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Judge Myrna Pérez

After 15 years at the Brennan Center, the longtime champion of voting rights has joined the federal bench.

October 26, 2021
Senate Majority Leader Charles Schumer shakes Myrna Pérez's hand
Associated Press

Last night, I had the thrill of watch­ing the U.S. Senate confirm Myrna Pérez, the director of our Voting Rights and Elec­tions Program, to the Second Circuit Court of Appeals. I won’t lie — I had goose­bumps. 

For 15 years at the Bren­nan Center, Pérez fought passion­ately for voting rights. During that time, a fierce litig­ator, she won protec­tions for the right to vote for hundreds of thou­sands of fellow citizens. She also docu­mented misguided policies, such as flawed voter purges and harsh voter ID, that make it harder for too many to vote, partic­u­larly voters of color. She and her team were deeply involved in the drive to enact auto­matic voter regis­tra­tion, a break­through innov­at­ive reform now in place in seven­teen states and the District of Columbia.

Her confirm­a­tion to the bench is a big deal.

It helps blaze a path for other nomin­ees who come from civil rights, voting rights, or public defender careers. In state and federal courts, there is a lack of profes­sional diversity on the bench, with former prosec­utors overrep­res­en­ted. Pérez, for example, will be the first prom­in­ent voting rights attor­ney on a federal appeals court since civil rights icon Thur­good Marshall. Of course, her join­ing the court enhances other forms of diversity as well: she will be the first Latina on the Second Circuit since Sonia Soto­mayor was confirmed to the Supreme Court in 2009.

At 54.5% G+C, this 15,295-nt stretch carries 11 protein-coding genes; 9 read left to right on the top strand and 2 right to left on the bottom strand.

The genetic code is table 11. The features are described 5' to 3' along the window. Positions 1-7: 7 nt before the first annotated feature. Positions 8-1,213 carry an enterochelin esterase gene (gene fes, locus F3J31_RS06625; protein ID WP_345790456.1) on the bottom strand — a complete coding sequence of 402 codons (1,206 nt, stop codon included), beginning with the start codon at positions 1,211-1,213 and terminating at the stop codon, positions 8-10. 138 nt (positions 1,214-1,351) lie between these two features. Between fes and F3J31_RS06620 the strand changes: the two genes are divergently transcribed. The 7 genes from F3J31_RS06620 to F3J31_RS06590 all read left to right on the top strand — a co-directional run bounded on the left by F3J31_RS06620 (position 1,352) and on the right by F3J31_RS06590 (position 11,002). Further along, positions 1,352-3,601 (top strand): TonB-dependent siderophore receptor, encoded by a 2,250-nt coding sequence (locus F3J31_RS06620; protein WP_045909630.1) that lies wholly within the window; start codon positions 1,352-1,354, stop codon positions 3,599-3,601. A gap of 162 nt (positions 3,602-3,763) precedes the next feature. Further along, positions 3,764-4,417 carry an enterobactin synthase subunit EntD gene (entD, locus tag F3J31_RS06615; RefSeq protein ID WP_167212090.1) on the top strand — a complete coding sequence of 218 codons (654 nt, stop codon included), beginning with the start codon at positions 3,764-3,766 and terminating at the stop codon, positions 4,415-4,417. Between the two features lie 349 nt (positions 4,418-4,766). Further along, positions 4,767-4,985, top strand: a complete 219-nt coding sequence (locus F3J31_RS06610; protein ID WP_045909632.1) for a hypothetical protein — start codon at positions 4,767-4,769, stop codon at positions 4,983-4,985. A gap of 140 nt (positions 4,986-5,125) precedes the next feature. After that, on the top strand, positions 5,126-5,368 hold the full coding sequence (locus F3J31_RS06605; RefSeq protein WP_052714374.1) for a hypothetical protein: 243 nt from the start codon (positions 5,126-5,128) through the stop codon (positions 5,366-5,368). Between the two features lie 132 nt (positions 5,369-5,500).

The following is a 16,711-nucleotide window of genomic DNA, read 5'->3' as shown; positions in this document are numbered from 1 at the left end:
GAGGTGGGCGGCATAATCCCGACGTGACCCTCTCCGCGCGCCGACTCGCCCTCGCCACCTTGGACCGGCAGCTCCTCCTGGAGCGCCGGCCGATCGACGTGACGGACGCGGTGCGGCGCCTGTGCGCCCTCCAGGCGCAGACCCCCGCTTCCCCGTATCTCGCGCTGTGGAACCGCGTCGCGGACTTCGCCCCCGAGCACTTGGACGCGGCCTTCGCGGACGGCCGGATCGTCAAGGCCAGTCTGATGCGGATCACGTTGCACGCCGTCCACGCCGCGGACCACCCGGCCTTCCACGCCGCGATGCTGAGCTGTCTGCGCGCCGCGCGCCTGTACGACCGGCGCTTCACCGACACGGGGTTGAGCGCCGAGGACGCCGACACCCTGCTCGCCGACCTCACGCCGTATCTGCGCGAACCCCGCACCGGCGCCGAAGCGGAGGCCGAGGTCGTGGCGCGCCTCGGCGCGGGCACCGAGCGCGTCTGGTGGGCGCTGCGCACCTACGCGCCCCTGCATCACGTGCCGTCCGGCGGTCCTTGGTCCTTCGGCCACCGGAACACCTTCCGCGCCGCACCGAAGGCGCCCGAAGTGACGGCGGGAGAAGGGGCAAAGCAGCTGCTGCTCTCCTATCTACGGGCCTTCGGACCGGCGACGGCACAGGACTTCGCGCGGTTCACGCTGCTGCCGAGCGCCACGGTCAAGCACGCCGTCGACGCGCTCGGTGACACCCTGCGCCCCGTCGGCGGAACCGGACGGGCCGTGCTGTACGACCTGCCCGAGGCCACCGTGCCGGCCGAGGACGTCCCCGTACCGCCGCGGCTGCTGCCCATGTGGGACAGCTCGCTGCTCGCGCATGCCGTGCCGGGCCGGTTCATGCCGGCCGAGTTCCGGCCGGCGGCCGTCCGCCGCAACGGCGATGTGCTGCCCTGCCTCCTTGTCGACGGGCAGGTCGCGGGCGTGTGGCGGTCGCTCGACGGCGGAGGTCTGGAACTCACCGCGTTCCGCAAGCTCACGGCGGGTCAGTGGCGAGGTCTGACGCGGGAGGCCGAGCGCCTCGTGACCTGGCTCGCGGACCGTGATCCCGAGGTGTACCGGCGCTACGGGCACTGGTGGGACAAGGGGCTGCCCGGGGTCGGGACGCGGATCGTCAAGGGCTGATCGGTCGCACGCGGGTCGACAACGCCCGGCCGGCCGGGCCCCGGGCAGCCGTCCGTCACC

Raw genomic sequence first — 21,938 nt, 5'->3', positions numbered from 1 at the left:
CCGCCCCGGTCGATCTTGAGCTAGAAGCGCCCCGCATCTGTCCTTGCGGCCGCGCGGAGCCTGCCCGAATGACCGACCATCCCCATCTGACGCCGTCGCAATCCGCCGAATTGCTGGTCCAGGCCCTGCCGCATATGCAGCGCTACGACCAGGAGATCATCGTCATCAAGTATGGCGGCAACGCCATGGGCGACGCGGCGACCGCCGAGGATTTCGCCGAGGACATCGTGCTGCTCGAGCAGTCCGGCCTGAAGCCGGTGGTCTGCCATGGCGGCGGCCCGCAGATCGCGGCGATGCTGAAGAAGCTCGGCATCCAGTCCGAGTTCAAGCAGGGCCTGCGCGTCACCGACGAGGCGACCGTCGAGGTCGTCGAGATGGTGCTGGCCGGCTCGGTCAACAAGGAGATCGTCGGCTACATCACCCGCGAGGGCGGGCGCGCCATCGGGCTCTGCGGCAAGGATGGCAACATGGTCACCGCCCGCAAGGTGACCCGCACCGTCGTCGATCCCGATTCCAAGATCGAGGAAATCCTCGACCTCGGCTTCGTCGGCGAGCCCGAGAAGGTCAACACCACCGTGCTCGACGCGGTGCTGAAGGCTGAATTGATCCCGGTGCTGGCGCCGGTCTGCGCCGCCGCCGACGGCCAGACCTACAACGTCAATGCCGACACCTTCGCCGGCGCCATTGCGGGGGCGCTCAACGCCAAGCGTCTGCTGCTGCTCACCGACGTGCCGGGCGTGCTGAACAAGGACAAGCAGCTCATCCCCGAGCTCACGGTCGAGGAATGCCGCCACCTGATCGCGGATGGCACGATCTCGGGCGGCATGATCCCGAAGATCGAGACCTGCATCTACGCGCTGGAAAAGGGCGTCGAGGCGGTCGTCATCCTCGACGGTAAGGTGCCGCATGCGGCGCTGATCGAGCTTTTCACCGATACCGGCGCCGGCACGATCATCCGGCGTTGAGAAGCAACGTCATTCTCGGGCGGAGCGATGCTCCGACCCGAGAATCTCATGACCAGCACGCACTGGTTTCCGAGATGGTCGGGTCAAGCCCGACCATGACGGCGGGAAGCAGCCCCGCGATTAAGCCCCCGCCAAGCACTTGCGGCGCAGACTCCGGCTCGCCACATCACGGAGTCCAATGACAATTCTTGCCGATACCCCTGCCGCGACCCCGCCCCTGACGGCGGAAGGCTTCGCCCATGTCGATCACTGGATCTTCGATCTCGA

In fact, the focus on strength­en­ing the judi­ciary — on expand­ing the notion of who should sit on these senior courts, and indeed on the cent­ral­ity of the judi­ciary, is a new and very welcome devel­op­ment.

Senate Major­ity Leader Charles Schu­mer played a cent­ral, indis­pens­able role in this nomin­a­tion. We cannot thank him enough for recom­mend­ing her for a federal judge­ship, for his tire­less work fight­ing for her nomin­a­tion, and his compel­ling words at Perez’s hear­ing and on the Senate floor yester­day. It reflects a break­through in judi­cial diversity.

And it is note­worthy, too, and very encour­aging that the Biden White House has given these nomin­a­tions the prior­ity they deserve. Past Demo­cratic pres­id­ents — includ­ing Bill Clin­ton and Barack Obama — devoted less capital to judi­cial nomin­a­tions, espe­cially at first. Now Pres­id­ent Joe Biden looks likely to have a signi­fic­ant impact on creat­ing a judi­ciary that is diverse, excel­lent, and commit­ted to justice.

During her time at the Bren­nan Center, Pérez protec­ted and expan­ded demo­cratic rights for millions of our fellow citizens. Now as federal appeals court judge, she will solemnly serve and uphold the Consti­tu­tion and equal justice under the law in the states of Connecti­cut, New York, and Vermont. 

As citizens, we’ll be fortu­nate to have her service on the Second Circuit. And for the Bren­nan Center as an organ­iz­a­tion, we regard this as a reminder of the import­ance of our work on behalf of demo­cracy and the Consti­tu­tion — and our commit­ment to carry­ing on Pérez’s work and her commit­ment to rigor and excel­lence.

For more on Myrna Pérez and her path­break­ing work at the Bren­nan Center, click here.